As serendipity might have it, General Mills (GIS) announced last week the acquisition of Blue Buffalo (BUFF) for $40/share and $8 Billion in enterprise value. GIS paid a 23% premium and 22.5x Ebitda. “It is one of the richest transactions in the food space”, according to Akshay Jagdale, at Jefferies. Management here has two options: 1) continue to operate a business with poor long-term organic growth characteristics; or 2) acquire shiny, fast moving objects for large sums and hope for the best. Between a rock and a hard place is indeed a tough place to be. If you missed my previous thoughts on the secular turn for the worse in CPG, here is the link.
Which brings me to Blue Buffalo. In addition to being Homer’s (my golden doodle) pet food of choice, I made an investment in Blue Buffalo last August for three reasons: 1) an attractive, underpenetrated brand, 2) in the fastest growing natural food sub-category in pet food, and 3) most importantly a cheap asset with the understand that plenty of buyers would line up to buy the Company if operations faltered. Heads I win and tail I don’t lose much is a much better way to invest in businesses and build portfolios. You can find the thesis on Blue Buffalo here.
But back to the story. The transaction rationale is simple – the deal is a pathway to enter and build a pet food platform - anchored by the best brand in the category. With this foundation, GIS can grow BUFF sub-brands, acquire other niche brands, and buy the requisite time to incubate brands. In the big picture, GIS can show accelerating organic growth to its shareholders.
But the problem is two-fold, 1) counting on the very long-term future of BUFF to be as good or better than the past is a mistake, and 2) the deal leaves no margin for error
Let me dive into the first point by telling you the story of BUFF. Bill Bishop (father of current CEO Billy Bishop’s) was an advertising executive at large, sophisticated ad agencies in the 1990’s, co-founded SoBe (South Beach Beverage Co.), grew sales to ~$200 million, and then sold the business to Pepsi in 2001 for $370 Million. Billy Bishop was a part of this success. Product advertising is a Bishop core capability. They doubled down by founding Blue Buffalo soon after, to leverage the early trend in natural and organic, but picked pet food. Over the past 17 years, Blue Buffalo has invested upwards of $700 million - to build a master brand strategy - and executed it to perfection. At the end of the day, BUFF is built on marketing. (Most of the product even today is produced by third party co-packers). If BUFF was starting today, the Bishop’s could likely build a similar business for much lower advertising spend. Network ad platforms (Facebook, Google) provide greater scale for lower costs. Therefore, the competition in the future is likely to be much greater. GIS now takes on this risk. Over the past 18 months, the market has seen other specialty pet food brands scale rapidly. Additionally, the attractive metrics of this deal should attract even more private capital into the specialty end market. Why not? Buyers on the other side are large companies with deep pockets such as Nestle, Smucker’s, Mars, and Colgate. Over the long term, a marketing moat alone cannot fight off the enemy that is trying to break in. Especially in pet food – the business is rapidly moving to e-commerce – as distribution moats are weak and getting weaker.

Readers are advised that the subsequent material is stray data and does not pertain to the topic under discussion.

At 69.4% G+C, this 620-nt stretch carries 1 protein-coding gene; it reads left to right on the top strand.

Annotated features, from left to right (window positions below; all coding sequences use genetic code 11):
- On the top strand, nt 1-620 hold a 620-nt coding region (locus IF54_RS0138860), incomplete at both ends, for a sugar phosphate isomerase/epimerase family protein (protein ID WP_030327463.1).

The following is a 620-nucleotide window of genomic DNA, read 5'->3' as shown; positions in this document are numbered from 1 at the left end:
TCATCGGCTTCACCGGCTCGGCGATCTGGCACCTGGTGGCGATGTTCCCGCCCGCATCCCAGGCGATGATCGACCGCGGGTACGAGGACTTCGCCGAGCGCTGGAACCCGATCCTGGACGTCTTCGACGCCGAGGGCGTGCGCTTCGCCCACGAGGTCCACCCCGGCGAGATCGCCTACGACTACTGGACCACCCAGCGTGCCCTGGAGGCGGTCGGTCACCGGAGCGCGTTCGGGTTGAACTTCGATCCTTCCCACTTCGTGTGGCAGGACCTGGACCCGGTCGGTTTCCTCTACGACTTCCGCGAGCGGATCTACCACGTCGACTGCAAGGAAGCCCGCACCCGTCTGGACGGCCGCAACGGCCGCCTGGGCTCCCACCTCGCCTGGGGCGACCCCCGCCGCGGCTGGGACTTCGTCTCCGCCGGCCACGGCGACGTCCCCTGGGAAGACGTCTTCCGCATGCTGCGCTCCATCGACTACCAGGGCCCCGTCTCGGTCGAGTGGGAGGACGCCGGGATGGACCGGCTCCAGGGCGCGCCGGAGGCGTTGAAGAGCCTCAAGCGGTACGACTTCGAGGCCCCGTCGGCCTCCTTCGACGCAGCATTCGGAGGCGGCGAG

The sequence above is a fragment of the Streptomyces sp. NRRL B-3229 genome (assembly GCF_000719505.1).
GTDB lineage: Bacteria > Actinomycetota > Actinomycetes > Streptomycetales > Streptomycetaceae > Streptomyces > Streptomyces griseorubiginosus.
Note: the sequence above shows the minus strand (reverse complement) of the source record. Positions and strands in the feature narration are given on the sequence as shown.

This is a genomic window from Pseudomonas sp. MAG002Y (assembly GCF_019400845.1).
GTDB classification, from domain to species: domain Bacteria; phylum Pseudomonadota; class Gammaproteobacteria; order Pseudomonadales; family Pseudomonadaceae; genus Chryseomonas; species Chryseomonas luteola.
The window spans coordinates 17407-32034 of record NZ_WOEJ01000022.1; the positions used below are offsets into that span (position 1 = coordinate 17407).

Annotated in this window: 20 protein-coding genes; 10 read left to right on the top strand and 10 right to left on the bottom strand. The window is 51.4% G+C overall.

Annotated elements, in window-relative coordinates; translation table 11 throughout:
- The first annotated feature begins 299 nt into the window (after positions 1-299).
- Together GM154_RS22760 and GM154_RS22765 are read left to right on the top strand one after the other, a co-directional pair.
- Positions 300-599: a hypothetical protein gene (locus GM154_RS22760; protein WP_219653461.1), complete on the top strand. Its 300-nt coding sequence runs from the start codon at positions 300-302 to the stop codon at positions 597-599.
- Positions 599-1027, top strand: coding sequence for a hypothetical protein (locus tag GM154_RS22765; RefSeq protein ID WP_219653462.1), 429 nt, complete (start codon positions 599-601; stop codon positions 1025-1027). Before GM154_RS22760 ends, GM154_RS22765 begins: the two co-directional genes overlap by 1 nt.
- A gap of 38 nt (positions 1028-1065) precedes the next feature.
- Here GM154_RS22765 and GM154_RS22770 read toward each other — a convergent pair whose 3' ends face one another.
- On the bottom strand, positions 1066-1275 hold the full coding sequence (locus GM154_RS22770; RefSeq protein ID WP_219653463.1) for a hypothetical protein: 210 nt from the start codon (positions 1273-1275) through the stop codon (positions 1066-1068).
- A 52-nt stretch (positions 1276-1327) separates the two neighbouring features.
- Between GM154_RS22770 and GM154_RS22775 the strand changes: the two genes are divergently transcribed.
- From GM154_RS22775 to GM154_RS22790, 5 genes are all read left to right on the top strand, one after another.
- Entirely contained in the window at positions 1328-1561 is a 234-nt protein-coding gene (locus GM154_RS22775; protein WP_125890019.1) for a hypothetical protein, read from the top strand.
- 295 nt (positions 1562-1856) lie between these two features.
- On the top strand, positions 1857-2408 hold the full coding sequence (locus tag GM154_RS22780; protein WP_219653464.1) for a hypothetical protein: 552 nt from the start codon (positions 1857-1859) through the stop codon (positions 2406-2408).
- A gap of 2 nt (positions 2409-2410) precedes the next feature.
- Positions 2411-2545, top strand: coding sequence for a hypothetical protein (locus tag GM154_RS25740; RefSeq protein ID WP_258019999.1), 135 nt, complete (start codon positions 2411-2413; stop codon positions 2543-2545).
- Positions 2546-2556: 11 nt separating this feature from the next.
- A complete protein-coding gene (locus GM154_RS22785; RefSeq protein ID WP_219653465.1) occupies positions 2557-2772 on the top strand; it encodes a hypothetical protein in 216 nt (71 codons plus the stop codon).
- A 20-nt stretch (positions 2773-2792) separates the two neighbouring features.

This brings us to the lack of margin for error in this transaction. When a business is desperate for growth, management justifies high valuations as good for the long-term health of the business. The margin of safety is an after-thought. In this case, not only is GIS paying a premium for the brand and the optionality of future growth, it is also paying BUFF founders to stay and reveal the secret sauce to pet food growth. Will the Bishop’s stay or move on to the next venture? Outside of marketing scale, GIS doesn’t bring much else to the table. BUFF has developed a great brand in the U.S. but cannot be leveraged outside. GIS must put in the work from the ground up or make another acquisition to expand into Europe. The purchase price discounts doubling of the current size. So where is the upside?
Most deals are touted as Win-Win. This is a win for Blue Buffalo shareholders, less so for General Mills and its investors. Between a rock and a hard place is a tough place to be.....
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